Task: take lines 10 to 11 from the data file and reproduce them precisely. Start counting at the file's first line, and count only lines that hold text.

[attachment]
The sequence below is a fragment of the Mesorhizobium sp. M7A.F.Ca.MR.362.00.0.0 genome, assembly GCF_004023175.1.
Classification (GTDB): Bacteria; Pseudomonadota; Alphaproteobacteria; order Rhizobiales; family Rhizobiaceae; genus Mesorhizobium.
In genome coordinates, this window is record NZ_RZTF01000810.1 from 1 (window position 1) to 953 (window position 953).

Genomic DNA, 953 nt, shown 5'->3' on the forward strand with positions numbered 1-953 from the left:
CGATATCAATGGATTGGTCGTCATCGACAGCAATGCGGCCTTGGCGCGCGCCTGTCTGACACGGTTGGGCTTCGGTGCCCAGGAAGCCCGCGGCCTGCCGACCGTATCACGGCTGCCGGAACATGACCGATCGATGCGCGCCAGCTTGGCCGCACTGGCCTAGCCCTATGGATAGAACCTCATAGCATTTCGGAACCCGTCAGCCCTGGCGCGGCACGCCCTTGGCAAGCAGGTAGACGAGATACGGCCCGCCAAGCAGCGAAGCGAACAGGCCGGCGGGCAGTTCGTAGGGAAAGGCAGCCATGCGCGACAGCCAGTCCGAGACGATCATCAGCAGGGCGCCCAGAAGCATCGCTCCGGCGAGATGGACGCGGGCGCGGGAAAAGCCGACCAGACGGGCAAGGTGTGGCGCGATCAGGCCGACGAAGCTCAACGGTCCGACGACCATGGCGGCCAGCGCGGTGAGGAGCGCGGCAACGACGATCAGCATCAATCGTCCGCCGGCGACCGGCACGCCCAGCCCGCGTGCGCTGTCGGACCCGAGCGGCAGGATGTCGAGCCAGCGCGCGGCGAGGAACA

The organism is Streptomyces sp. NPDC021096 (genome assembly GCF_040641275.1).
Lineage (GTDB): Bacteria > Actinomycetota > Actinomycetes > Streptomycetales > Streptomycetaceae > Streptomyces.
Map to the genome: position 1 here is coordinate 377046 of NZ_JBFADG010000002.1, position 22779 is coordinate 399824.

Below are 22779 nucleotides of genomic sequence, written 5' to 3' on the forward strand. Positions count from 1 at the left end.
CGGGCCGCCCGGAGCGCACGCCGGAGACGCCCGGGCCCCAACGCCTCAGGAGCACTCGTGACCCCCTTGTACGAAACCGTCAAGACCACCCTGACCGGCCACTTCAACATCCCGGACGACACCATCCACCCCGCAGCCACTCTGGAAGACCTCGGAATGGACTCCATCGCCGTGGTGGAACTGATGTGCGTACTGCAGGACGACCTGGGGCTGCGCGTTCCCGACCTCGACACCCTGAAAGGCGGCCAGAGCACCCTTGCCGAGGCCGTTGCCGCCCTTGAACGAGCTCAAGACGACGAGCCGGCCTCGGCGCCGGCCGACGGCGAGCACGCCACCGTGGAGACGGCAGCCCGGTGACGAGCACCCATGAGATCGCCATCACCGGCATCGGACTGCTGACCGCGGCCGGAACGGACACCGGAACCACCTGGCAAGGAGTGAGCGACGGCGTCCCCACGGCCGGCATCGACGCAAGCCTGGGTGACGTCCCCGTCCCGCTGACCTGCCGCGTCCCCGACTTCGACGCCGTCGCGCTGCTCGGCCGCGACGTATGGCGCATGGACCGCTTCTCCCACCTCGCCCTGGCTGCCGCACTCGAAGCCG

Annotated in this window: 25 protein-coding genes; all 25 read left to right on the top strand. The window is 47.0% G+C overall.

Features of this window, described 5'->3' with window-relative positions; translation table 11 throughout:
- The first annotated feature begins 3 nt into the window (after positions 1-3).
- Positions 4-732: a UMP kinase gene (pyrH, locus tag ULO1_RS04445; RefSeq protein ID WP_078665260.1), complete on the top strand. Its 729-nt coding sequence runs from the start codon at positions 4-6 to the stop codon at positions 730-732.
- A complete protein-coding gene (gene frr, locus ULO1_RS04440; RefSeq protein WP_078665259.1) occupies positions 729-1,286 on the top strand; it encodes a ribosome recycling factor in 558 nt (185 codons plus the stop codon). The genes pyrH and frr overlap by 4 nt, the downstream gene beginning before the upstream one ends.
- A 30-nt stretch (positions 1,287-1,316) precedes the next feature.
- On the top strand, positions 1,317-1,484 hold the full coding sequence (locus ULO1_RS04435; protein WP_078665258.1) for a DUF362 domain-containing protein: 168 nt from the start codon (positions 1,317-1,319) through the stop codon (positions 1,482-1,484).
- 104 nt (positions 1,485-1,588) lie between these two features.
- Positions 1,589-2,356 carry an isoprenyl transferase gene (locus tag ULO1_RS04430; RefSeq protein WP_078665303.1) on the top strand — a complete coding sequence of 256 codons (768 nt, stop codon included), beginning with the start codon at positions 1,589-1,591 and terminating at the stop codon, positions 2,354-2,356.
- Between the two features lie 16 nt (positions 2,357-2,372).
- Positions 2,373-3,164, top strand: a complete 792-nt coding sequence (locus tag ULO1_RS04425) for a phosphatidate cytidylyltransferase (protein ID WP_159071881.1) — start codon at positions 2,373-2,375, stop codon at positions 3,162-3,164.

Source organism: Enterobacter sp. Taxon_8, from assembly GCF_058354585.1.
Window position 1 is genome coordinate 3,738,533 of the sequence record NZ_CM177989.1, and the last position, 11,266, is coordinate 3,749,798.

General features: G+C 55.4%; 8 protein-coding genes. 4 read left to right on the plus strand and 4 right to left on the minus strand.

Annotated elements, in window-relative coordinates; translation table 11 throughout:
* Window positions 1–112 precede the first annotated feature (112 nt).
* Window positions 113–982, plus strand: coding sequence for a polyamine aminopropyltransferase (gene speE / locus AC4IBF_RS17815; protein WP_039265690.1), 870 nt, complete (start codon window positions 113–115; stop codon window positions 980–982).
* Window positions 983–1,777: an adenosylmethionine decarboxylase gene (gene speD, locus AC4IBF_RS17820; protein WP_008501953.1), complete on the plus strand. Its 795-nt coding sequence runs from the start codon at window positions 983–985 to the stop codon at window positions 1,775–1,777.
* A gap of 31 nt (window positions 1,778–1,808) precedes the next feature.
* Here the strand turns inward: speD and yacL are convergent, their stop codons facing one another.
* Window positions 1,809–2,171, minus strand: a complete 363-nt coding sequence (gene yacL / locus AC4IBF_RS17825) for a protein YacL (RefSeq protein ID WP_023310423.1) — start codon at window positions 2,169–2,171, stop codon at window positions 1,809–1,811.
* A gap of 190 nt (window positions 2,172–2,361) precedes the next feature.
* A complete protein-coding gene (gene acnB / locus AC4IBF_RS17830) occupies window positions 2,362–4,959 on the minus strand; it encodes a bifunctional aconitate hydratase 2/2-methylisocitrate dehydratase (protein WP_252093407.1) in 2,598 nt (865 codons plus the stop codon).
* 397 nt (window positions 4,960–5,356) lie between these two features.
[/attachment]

CGGGCCGCCCGGAGCGCACGCCGGAGACGCCCGGGCCCCAACGCCTCAGGAGCACTCGTGACCCCCTTGTACGAAACCGTCAAGACCACCCTGACCGGCCACTTCAACATCCCGGACGACACCATCCACCCCGCAGCCACTCTGGAAGACCTCGGAATGGACTCCATCGCCGTGGTGGAACTGATGTGCGTACTGCAGGACGACCTGGGGCTGCGCGTTCCCGACCTCGACACCCTGAAAGGCGGCCAGAGCACCCTTGCCGAGGCCGTTGCCGCCCTTGAACGAGCTCAAGACGACGAGCCGGCCTCGGCGCCGGCCGACGGCGAGCACGCCACCGTGGAGACGGCAGCCCGGTGACGAGCACCCATGAGATCGCCATCACCGGCATCGGACTGCTGACCGCGGCCGGAACGGACACCGGAACCACCTGGCAAGGAGTGAGCGACGGCGTCCCCACGGCCGGCATCGACGCAAGCCTGGGTGACGTCCCCGTCCCGCTGACCTGCCGCGTCCCCGACTTCGACGCCGTCGCGCTGCTCGGCCGCGACGTATGGCGCATGGACCGCTTCTCCCACCTCGCCCTGGCTGCCGCACTCGAAGCCG

Annotated in this window: 25 protein-coding genes; all 25 read left to right on the top strand. The window is 47.0% G+C overall.